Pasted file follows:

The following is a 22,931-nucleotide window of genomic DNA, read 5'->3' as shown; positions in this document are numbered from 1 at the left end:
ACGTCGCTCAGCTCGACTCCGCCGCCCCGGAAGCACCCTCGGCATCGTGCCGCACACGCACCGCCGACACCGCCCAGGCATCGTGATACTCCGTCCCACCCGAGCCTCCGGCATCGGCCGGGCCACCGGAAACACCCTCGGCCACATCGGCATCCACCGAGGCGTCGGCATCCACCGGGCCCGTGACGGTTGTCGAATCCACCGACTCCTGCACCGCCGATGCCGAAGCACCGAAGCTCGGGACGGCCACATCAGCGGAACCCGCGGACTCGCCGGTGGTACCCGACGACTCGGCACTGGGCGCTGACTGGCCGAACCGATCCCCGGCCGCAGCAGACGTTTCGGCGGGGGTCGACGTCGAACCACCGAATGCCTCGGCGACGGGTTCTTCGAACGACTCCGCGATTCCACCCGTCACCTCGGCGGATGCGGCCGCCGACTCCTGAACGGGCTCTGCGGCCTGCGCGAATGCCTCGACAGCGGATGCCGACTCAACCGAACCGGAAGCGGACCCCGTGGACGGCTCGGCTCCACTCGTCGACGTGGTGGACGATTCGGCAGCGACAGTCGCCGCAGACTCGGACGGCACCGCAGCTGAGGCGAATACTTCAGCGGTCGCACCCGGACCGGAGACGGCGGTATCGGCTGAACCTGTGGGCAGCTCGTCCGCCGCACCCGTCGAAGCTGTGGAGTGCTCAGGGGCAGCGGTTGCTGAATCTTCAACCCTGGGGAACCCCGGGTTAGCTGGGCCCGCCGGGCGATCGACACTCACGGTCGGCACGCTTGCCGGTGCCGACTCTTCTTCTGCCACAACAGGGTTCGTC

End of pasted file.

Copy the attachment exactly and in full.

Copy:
The following is a 22,931-nucleotide window of genomic DNA, read 5'->3' as shown; positions in this document are numbered from 1 at the left end:
ACGTCGCTCAGCTCGACTCCGCCGCCCCGGAAGCACCCTCGGCATCGTGCCGCACACGCACCGCCGACACCGCCCAGGCATCGTGATACTCCGTCCCACCCGAGCCTCCGGCATCGGCCGGGCCACCGGAAACACCCTCGGCCACATCGGCATCCACCGAGGCGTCGGCATCCACCGGGCCCGTGACGGTTGTCGAATCCACCGACTCCTGCACCGCCGATGCCGAAGCACCGAAGCTCGGGACGGCCACATCAGCGGAACCCGCGGACTCGCCGGTGGTACCCGACGACTCGGCACTGGGCGCTGACTGGCCGAACCGATCCCCGGCCGCAGCAGACGTTTCGGCGGGGGTCGACGTCGAACCACCGAATGCCTCGGCGACGGGTTCTTCGAACGACTCCGCGATTCCACCCGTCACCTCGGCGGATGCGGCCGCCGACTCCTGAACGGGCTCTGCGGCCTGCGCGAATGCCTCGACAGCGGATGCCGACTCAACCGAACCGGAAGCGGACCCCGTGGACGGCTCGGCTCCACTCGTCGACGTGGTGGACGATTCGGCAGCGACAGTCGCCGCAGACTCGGACGGCACCGCAGCTGAGGCGAATACTTCAGCGGTCGCACCCGGACCGGAGACGGCGGTATCGGCTGAACCTGTGGGCAGCTCGTCCGCCGCACCCGTCGAAGCTGTGGAGTGCTCAGGGGCAGCGGTTGCTGAATCTTCAACCCTGGGGAACCCCGGGTTAGCTGGGCCCGCCGGGCGATCGACACTCACGGTCGGCACGCTTGCCGGTGCCGACTCTTCTTCTGCCACAACAGGGTTCGTC